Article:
download a movie in five seconds rather than the
current three hours or so.
Additionally, the grid is being made available to
dozens of other academic researchers including
astronomers and molecular biologists.
It has already been used to help design new
drugs against malaria, the mosquito-borne
disease that kills 1m people worldwide each year.
Researchers used the grid to analyse 140m
compounds - a task that would have taken a
standard internet-linked PC 420 years.
“Projects like the grid will bring huge changes in
business and society as well as science,” Doyle
said.
“Holographic video conferencing is not that far
away. Online gaming could evolve to include
many thousands of people, and social
networking could become the main way we
communicate.
“The history of the internet shows you cannot
predict its real impacts but we know they will be
huge.”

1 Like

Re: 'the Grid' Could Make The Internet Obsolete by webizone(m): 8:22pm On Nov 30, 2012
The upside: we could all become wealthier in nanoseconds or less!

The downside: our silly and incompetent 'the Grid' service providers with their greedy charges
Re: 'the Grid' Could Make The Internet Obsolete by Obinnau(m): 9:30pm On Nov 30, 2012
honestly i dont know where the world is heading to!
Re: 'the Grid' Could Make The Internet Obsolete by webizone(m): 6:30am On Dec 01, 2012
Obinnau: honestly i dont know where the world is heading to!

You mean heading to... positively or negatively?
Re: 'the Grid' Could Make The Internet Obsolete by Obinnau(m): 8:29am On Dec 01, 2012
webizone:

You mean heading to... positively or negatively?
both! It has cons and pros!
Re: 'the Grid' Could Make The Internet Obsolete by webizone(m): 1:42pm On Dec 01, 2012
Obinnau: both! It has cons and pros!

Of course, name yours, especially the negatives.
Re: 'the Grid' Could Make The Internet Obsolete by Obinnau(m): 4:12pm On Dec 01, 2012
webizone:

Of course, name yours, especially the negatives.
well my comment might be weird!
Re: 'the Grid' Could Make The Internet Obsolete by fellis(f): 9:00pm On Dec 01, 2012
I never imagined that anything better than the internet would be invented.
I was actually wondering whether there could be some sort of improvement in the way data is stored in the present age, the use of flash drives and hard drives, CD ROMs etc has lasted too long and those things are able to store only a rather small amount of data when you take their sizes into consideration. I thought maybe a very tiny version of a hard drive would be invented; something with the size of maybe a memory card and the storage space of a typical HD.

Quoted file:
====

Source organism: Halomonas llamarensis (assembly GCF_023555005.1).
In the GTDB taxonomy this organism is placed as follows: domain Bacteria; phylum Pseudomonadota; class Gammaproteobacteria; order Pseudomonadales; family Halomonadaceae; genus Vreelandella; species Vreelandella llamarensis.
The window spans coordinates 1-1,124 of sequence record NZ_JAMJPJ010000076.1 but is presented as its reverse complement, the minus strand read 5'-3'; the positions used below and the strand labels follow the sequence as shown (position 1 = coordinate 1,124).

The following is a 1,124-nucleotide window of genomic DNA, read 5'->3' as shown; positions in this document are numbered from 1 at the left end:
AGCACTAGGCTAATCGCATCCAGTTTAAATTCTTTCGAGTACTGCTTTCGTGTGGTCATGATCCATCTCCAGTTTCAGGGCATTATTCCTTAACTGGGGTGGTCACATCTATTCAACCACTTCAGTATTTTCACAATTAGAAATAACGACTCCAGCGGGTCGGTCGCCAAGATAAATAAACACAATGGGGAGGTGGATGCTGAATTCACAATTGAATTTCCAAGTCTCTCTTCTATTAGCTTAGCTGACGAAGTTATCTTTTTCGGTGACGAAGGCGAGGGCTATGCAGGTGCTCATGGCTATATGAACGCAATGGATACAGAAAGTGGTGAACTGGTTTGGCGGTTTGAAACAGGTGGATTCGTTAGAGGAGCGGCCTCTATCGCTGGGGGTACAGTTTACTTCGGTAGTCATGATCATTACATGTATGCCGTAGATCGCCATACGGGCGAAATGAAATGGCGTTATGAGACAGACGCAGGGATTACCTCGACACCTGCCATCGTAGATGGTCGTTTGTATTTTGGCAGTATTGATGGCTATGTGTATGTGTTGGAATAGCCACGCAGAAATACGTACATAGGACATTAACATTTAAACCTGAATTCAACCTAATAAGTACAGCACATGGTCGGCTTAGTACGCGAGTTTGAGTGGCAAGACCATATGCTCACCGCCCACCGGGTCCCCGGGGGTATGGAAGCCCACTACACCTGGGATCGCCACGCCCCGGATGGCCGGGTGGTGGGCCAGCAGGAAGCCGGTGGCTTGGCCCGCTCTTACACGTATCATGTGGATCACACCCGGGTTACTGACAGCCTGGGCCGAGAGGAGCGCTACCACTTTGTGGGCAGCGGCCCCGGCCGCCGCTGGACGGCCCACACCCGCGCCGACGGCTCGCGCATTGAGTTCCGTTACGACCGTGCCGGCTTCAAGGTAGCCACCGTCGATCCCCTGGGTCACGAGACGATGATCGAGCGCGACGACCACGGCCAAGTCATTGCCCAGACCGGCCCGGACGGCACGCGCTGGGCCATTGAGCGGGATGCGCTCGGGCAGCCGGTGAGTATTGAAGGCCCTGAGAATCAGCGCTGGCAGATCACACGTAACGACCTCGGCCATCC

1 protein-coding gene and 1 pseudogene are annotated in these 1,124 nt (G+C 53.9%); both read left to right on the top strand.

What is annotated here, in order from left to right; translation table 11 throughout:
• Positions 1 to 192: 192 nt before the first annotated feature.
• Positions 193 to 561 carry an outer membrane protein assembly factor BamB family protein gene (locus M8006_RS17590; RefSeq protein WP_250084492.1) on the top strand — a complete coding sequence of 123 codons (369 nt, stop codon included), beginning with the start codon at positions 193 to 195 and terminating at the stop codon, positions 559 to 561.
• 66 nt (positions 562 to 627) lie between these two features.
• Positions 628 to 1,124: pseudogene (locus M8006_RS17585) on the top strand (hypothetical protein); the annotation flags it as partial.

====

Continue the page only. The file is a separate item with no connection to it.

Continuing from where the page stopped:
Storing info online doesn't seem like a bad idea provided one is guaranteed they would be able to retrieve this info when it is needed.

I don't like the name 'GRID' though. Couldn't they have thought up something fancier?
Re: 'the Grid' Could Make The Internet Obsolete by webizone(m): 7:13am On Dec 02, 2012
fellis: I never imagined that anything better than the internet would be invented.
I was actually wondering whether there could be some sort of improvement in the way data is stored in the present age, the use of flash drives and hard drives, CD ROMs etc has lasted too long and those things are able to store only a rather small amount of data when you take their sizes into consideration. I thought maybe a very tiny version of a hard drive would be invented; something with the size of maybe a memory card and the storage space of a typical HD.
Storing info online doesn't seem like a bad idea provided one is guaranteed they would be able to retrieve this info when it is needed.

I don't like the name 'GRID' though. Couldn't they have thought up something fancier?

Actually you thought along the same lines I did, but I don't think all my data would be online. The most important ones I would still have with me in my hard drive. I might as well duplicate it online but I shd have a solid security and hacking knowledge as backup.
Re: 'the Grid' Could Make The Internet Obsolete by teribithia(m): 11:51am On Dec 14, 2012
happy to see this , but we can not enjoy it in short times. wink
Re: 'the Grid' Could Make The Internet Obsolete by dasdexter(m): 11:36am On Dec 19, 2012
well d whole idea is cute,fast & brainy but i can't keep my important files online & our greedy isp providers will b happy to charge 10mb data 4 10k, what i really lyk is d fact dat i can dload a 15gb file in a minute, but i don't prefer a total cloud computing maybe partially but not totally, & d instant online gaming is cool another way to earn some cash while playing vgame
Re: 'the Grid' Could Make The Internet Obsolete by dasdexter(m): 11:36am On Dec 19, 2012
well d whole idea is cute,fast & brainy but i can't keep my important files online & our greedy isp providers will b happy to charge 10mb data 4 10k, what i really lyk is d fact dat i can dload a 15gb file in a minute, but i don't prefer a total cloud computing maybe partially but not totally